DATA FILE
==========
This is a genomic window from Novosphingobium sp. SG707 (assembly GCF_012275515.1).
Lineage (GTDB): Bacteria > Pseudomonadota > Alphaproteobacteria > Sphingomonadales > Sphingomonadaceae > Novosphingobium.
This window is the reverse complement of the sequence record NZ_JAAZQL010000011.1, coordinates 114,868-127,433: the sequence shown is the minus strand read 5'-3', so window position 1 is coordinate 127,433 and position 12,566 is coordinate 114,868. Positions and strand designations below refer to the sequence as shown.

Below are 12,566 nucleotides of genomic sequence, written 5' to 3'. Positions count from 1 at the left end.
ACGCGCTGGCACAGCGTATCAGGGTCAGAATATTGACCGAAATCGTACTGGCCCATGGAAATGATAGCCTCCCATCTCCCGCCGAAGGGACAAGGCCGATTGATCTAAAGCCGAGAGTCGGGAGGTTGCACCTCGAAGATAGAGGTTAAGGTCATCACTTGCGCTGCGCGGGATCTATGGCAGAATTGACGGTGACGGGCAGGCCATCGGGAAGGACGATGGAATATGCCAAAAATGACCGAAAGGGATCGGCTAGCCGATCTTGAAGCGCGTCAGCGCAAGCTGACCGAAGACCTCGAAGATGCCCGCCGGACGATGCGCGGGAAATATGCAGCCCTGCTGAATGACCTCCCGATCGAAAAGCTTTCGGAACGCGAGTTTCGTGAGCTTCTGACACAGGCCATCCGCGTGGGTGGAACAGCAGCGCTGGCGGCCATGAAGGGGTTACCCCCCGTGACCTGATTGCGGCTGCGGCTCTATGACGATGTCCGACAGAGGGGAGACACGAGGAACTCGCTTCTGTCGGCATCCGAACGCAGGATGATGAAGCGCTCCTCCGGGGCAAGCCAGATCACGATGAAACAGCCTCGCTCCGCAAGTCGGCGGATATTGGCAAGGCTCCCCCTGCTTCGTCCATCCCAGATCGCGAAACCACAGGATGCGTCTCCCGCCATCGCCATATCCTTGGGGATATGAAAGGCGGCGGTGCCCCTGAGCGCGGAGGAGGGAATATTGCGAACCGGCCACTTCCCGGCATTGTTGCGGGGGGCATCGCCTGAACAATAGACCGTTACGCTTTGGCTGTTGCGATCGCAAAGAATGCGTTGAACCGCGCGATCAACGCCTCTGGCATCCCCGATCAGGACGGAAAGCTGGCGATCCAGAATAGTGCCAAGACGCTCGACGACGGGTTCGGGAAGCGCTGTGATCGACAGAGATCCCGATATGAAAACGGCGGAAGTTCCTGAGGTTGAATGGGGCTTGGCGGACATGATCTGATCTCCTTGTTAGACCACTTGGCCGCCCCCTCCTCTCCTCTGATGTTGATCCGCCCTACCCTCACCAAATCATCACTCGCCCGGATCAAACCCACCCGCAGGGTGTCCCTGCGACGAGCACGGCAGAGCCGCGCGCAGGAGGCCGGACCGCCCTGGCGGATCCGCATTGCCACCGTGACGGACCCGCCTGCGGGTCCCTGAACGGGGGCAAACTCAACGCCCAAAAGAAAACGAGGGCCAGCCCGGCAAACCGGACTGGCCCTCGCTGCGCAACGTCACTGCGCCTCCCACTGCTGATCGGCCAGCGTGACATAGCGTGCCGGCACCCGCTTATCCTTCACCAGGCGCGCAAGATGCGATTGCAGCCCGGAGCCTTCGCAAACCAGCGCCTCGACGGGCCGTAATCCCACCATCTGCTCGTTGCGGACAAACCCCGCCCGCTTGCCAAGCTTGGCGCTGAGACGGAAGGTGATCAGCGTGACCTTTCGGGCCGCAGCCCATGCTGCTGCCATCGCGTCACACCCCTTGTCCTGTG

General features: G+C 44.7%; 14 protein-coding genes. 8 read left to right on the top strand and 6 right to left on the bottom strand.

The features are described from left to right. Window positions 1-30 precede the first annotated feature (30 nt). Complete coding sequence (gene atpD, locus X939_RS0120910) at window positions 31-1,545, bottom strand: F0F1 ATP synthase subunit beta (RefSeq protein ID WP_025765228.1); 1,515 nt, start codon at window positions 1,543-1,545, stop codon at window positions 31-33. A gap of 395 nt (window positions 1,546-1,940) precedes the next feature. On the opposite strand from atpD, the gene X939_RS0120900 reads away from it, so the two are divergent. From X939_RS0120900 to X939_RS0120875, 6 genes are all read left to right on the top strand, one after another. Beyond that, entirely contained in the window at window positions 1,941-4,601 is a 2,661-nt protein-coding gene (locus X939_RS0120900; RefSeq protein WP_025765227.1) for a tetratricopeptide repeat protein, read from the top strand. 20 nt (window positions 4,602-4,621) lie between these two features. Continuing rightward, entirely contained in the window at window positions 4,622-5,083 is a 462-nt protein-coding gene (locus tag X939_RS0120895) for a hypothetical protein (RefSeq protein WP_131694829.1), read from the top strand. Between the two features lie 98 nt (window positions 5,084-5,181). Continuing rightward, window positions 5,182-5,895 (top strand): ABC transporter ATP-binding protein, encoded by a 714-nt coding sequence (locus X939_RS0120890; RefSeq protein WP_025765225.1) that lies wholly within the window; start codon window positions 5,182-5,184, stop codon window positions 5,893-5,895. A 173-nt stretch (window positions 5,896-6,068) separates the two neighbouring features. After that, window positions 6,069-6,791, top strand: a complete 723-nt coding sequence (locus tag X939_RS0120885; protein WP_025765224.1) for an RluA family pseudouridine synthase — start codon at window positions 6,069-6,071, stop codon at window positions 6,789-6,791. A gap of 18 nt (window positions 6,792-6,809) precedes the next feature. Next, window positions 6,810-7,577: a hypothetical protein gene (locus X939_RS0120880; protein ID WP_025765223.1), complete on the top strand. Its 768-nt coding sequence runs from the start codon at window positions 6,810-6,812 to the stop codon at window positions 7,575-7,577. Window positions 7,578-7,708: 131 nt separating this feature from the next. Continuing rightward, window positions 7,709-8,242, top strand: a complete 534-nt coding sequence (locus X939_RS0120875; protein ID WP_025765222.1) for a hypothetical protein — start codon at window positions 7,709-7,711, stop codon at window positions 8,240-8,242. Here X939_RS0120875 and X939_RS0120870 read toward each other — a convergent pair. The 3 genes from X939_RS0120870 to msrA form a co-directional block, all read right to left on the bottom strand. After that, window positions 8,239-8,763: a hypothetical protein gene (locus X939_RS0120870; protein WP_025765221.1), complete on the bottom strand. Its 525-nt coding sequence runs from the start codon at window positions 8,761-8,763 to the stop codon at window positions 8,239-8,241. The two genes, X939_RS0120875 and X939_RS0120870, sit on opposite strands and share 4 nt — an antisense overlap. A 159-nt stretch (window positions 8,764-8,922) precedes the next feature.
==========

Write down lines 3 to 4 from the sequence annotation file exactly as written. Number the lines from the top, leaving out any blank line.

This window is the reverse complement of the sequence record NZ_JAAZQL010000011.1, coordinates 114,868-127,433: the sequence shown is the minus strand read 5'-3', so window position 1 is coordinate 127,433 and position 12,566 is coordinate 114,868. Positions and strand designations below refer to the sequence as shown.

Below are 12,566 nucleotides of genomic sequence, written 5' to 3'. Positions count from 1 at the left end.